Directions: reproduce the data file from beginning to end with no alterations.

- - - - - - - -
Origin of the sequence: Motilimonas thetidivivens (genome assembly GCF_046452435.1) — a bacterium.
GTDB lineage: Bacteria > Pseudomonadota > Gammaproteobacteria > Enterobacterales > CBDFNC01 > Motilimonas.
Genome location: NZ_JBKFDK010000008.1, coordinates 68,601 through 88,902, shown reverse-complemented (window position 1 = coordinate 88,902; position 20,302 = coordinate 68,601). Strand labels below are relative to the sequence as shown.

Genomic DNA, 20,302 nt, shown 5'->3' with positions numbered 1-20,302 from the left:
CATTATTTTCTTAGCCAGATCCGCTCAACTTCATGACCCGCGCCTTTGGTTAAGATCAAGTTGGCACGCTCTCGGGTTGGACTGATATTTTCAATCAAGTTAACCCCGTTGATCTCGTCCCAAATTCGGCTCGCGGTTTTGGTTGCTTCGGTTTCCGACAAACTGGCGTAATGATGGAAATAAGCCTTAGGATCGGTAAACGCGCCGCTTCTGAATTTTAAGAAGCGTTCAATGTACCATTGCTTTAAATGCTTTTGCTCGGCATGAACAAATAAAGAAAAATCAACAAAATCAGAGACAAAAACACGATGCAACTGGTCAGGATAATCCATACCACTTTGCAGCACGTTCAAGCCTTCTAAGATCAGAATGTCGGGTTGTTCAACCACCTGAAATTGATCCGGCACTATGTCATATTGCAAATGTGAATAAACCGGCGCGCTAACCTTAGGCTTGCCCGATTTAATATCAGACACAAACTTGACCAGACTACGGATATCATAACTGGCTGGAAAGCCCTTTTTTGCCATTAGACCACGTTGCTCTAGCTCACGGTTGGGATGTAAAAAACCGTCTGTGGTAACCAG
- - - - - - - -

Origin of the sequence: Motilimonas thetidivivens (genome assembly GCF_046452435.1) — a bacterium.
GTDB lineage: Bacteria > Pseudomonadota > Gammaproteobacteria > Enterobacterales > CBDFNC01 > Motilimonas.
Genome location: NZ_JBKFDK010000008.1, coordinates 68,601 through 88,902, shown reverse-complemented (window position 1 = coordinate 88,902; position 20,302 = coordinate 68,601). Strand labels below are relative to the sequence as shown.

Genomic DNA, 20,302 nt, shown 5'->3' with positions numbered 1-20,302 from the left:
CATTATTTTCTTAGCCAGATCCGCTCAACTTCATGACCCGCGCCTTTGGTTAAGATCAAGTTGGCACGCTCTCGGGTTGGACTGATATTTTCAATCAAGTTAACCCCGTTGATCTCGTCCCAAATTCGGCTCGCGGTTTTGGTTGCTTCGGTTTCCGACAAACTGGCGTAATGATGGAAATAAGCCTTAGGATCGGTAAACGCGCCGCTTCTGAATTTTAAGAAGCGTTCAATGTACCATTGCTTTAAATGCTTTTGCTCGGCATGAACAAATAAAGAAAAATCAACAAAATCAGAGACAAAAACACGATGCAACTGGTCAGGATAATCCATACCACTTTGCAGCACGTTCAAGCCTTCTAAGATCAGAATGTCGGGTTGTTCAACCACCTGAAATTGATCCGGCACTATGTCATATTGCAAATGTGAATAAACCGGCGCGCTAACCTTAGGCTTGCCCGATTTAATATCAGACACAAACTTGACCAGACTACGGATATCATAACTGGCTGGAAAGCCCTTTTTTGCCATTAGACCACGTTGCTCTAGCTCACGGTTGGGATGTAAAAAACCGTCTGTGGTAACCAG